Sixties rockers Crosby, Stills & Nash bring tour (and presidential campaign) to Borgata
THE FOLK-ROCK TRIO Crosby, Stills and Nash make a stop during their summer tour at the Borgata's Event Center Friday night. Although they're without sometime band mate Neil Young, the trio is armed with a new double-CD by a couple of its members (Crosby-Nash) and a presidential campaign in full swing. That's right, as announced recently, David Crosby and Graham Nash are jointly running for President of the United States.
When asked who their vice president candidate would be at a press conference last month, Nash replied, "We'll have two presidents, and between us we have vice covered."
Even though Nash was born in England and the legendary singer-songwriters clearly endorse the Kerry-Edwards ticket on their official web site (crosbystillsnash.com), the comical campaign includes a light-hearted commercial that can also be viewed on line at crosbynash2004.com.
Recording and touring together -- and with solo projects -- for the past 35 years, CSN (and sometimes Y) are responsible for a plethora of music over the years. The trio's self titled 1969 debut, which included the songs "Long Time Gone," "Marrakesh Express" and "Suite: Judy Blue Eyes," and the following year's Déj� Vu, with the classics "Our House," "Almost Cut My Hair" and "Carry On," combined for enough material to base a career on. However, the band members have been busy for the past three decades continuing to create and perform together, with side projects and as solo artists.
This week's release of the double-CD, Crosby-Nash (Sanctuary Records), is the first album in 30 years featuring new material from the duo. It's not to be confused with the 1972 album of the same name, which included the hits "Immigration Man" and "Southbound Train." Songs from the new release have been highlights of CSN's recent concerts.
All three of the members of CSN began their musical journeys in the mid '60s with groundbreaking folk-rock bands of their own. Nash started out with the Hollies, Crosby with the Byrds, and Steven Stills with Buffalo Springfield (which also included Mr. Young). All three groups had their share of hits, but by the late '60s had gone through line-up changes due to a variety of reasons. This led to the formation of the supergroup Crosby, Stills and Nash, whose first tour included the legendary Woodstock Festival in 1969. From there, the acoustic-guitar based trio went on to become one of the biggest acts of the era. Their trademark harmonies, strong melodies and topical lyrics set a standard for modern songwriting.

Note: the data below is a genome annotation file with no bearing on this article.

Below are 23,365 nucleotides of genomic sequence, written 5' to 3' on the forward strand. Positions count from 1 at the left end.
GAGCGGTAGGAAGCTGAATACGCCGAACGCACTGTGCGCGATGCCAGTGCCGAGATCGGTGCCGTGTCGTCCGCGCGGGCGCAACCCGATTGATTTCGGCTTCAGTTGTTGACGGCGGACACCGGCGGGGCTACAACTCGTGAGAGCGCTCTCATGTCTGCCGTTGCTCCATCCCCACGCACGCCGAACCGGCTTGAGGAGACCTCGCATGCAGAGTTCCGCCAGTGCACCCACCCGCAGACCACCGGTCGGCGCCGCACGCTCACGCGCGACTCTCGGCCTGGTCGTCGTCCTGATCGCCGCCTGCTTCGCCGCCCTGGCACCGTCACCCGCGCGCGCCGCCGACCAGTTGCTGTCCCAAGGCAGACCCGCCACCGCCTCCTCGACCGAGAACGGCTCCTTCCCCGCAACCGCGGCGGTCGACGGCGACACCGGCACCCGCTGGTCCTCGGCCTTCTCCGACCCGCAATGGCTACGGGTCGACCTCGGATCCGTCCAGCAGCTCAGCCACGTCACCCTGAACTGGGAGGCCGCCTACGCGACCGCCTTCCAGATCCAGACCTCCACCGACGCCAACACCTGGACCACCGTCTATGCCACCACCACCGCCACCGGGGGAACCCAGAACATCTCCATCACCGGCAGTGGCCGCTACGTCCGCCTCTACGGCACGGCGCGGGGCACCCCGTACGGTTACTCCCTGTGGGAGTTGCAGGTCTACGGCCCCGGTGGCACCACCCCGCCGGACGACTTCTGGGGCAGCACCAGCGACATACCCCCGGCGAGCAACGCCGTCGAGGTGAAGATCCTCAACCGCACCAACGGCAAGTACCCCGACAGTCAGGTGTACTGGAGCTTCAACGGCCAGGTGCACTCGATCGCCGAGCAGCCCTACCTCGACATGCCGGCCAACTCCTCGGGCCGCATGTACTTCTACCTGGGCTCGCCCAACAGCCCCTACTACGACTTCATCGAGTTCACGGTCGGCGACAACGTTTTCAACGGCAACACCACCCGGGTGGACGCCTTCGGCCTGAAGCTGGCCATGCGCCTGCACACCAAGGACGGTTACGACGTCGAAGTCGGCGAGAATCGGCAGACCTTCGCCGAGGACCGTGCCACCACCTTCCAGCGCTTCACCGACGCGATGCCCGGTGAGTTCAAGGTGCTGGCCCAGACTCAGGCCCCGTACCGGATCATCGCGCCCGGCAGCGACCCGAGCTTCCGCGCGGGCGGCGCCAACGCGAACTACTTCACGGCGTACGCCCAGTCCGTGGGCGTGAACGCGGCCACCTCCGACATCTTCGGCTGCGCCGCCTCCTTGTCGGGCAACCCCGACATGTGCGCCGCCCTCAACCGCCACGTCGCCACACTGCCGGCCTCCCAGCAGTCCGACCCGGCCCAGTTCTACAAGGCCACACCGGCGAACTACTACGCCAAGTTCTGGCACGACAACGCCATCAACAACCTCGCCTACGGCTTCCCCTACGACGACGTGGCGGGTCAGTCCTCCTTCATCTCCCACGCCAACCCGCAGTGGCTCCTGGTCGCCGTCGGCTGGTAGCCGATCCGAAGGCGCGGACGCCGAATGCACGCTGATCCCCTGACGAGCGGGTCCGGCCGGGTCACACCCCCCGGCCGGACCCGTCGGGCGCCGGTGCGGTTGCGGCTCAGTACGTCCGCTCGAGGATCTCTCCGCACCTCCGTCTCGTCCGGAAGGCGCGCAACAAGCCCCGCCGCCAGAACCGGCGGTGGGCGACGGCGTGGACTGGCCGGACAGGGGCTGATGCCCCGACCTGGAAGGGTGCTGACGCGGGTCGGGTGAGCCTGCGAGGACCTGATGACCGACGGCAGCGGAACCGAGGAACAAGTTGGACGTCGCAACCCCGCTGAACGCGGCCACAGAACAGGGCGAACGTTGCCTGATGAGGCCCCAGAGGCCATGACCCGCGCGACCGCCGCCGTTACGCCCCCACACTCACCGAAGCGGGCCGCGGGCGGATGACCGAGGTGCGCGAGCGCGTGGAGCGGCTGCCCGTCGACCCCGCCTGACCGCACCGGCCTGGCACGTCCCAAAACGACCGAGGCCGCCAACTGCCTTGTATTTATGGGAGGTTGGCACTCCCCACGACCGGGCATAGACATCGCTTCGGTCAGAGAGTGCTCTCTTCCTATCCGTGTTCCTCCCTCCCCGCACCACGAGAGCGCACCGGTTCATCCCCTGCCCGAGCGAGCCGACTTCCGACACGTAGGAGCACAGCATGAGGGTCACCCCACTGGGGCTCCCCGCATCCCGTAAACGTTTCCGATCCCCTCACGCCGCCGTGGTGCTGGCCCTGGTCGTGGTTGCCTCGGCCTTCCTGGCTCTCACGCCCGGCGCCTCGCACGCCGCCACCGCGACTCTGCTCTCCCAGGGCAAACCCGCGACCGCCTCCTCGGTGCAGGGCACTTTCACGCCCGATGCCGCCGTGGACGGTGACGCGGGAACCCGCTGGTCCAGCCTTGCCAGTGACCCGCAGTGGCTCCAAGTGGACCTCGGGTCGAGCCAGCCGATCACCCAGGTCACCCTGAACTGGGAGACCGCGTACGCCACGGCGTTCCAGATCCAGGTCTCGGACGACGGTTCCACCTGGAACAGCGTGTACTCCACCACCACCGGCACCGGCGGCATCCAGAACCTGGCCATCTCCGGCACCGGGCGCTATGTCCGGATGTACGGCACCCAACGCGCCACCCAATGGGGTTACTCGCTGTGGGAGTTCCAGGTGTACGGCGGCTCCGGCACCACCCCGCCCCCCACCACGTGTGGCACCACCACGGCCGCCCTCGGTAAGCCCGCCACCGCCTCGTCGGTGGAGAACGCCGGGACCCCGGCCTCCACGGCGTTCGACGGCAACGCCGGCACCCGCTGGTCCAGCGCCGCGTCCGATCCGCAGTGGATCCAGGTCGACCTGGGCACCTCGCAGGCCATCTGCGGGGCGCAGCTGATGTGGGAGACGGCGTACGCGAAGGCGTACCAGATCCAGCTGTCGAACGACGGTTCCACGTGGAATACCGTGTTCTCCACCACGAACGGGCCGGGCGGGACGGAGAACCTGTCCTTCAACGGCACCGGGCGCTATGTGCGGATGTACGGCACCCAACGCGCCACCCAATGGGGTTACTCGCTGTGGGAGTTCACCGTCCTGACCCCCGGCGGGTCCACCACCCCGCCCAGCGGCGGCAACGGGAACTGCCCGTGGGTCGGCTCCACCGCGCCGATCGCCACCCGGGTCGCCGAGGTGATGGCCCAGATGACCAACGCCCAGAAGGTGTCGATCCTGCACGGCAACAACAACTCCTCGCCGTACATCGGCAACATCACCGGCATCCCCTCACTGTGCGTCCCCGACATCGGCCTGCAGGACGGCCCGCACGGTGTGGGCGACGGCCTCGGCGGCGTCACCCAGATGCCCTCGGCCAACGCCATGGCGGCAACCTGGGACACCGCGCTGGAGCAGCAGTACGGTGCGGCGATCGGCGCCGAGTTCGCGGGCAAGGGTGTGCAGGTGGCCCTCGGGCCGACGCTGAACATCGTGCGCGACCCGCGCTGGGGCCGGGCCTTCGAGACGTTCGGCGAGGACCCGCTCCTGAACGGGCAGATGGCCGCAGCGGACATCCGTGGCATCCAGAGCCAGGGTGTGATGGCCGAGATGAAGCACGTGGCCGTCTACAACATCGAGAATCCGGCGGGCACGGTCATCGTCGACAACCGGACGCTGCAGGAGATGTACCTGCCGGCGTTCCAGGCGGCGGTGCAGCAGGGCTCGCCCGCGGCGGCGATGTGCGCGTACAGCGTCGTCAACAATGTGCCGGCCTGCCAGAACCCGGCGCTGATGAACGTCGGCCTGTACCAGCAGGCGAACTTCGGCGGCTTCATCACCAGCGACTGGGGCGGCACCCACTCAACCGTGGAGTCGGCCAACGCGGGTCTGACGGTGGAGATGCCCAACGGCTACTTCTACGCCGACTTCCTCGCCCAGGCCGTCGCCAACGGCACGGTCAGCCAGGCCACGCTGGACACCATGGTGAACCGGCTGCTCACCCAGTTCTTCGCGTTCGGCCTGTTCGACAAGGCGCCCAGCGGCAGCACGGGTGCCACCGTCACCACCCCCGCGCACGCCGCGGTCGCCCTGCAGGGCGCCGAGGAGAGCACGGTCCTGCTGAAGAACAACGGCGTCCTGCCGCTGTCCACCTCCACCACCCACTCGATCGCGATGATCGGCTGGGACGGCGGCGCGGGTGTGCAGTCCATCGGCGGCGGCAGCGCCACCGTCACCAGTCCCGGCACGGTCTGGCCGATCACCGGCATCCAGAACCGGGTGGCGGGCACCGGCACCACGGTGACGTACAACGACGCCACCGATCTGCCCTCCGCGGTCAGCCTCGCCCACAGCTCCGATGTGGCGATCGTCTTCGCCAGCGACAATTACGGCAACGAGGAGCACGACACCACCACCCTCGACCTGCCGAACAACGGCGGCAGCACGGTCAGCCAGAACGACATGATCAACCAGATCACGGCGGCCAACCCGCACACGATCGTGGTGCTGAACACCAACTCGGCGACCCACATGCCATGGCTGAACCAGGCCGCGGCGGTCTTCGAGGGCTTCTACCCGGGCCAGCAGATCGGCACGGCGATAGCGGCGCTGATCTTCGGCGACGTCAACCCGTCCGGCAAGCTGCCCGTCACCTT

CSN was also an important force in expressing the mood of Vietnam War-era America in song, most notably with the tunes "Ohio" -- written by Neil Young and released right after the Kent State shootings in 1970 -- and "Chicago," a song that tells the tale of the 1968 Democratic National Convention. Both songs appear on one of the band's best selling albums, the live 1971 release, Four Way Street.
Although the latest release, Crosby-Nash, doesn't include Stills, CSN still records together. Their last album, with Neil Young, was 1999's Looking Forward. Crosby also records and tours with the ensemble CPR, featuring his son James Raymond.
In the Hall: CSN were inducted into the Rock 'n' Roll Hall of Fame in 1997. Stills and Young's early band, Buffalo Springfield was inducted at the same ceremony. David Crosby was also inducted to the Hall in 1991 for his membership in the Byrds.
New Nash Book: Aside from being a prolific singer-songwriter, Graham Nash is also a photographer. His first book, Eye To Eye: Photographs by Graham Nash, features 180 black and white images shot between 1953-2003. The first edition hardcover retails for $60. For more information go to artbook.com.
Songs They're Playing: CSN's summer US tour takes the trio coast to coast through September 22. Songs they're doing so far include "Southern Cross," "Wooden Ships," "For What It's Worth," "Carry On," "Milky Way Tonight" and "Teach Your Children." According to reviews the guitar work has been stellar and the material well balanced.
Crosby, Stills and Nash perform at the Borgata Event Center, Friday, August 13 at 8pm. Tickets are $73, $95 and $112 and can be purchased through Ticketmaster (1-800-736-1420) or at the Borgata box office. For more information call 1-866-MYBORGATA.
The proceeds from the Atlantic City show — tickets ($75 and $150) go on sale Nov. 30 at 10am — are going to aid victims of Superstorm/Hurricane Sandy.
For once, horses weren’t the center of attention. Instead, it would be a day for music and politics.
"It just blazed. But it was freezing cold and pissing down rain and we played until we were going to get electrocuted and we had to stop."
As purveyors of some of the most poignant songs of the rock era, it would seem that David Crosby, Stephen Stills and Graham Nash were working from an agenda when they were turning out their counterculture messages more than 40 years ago.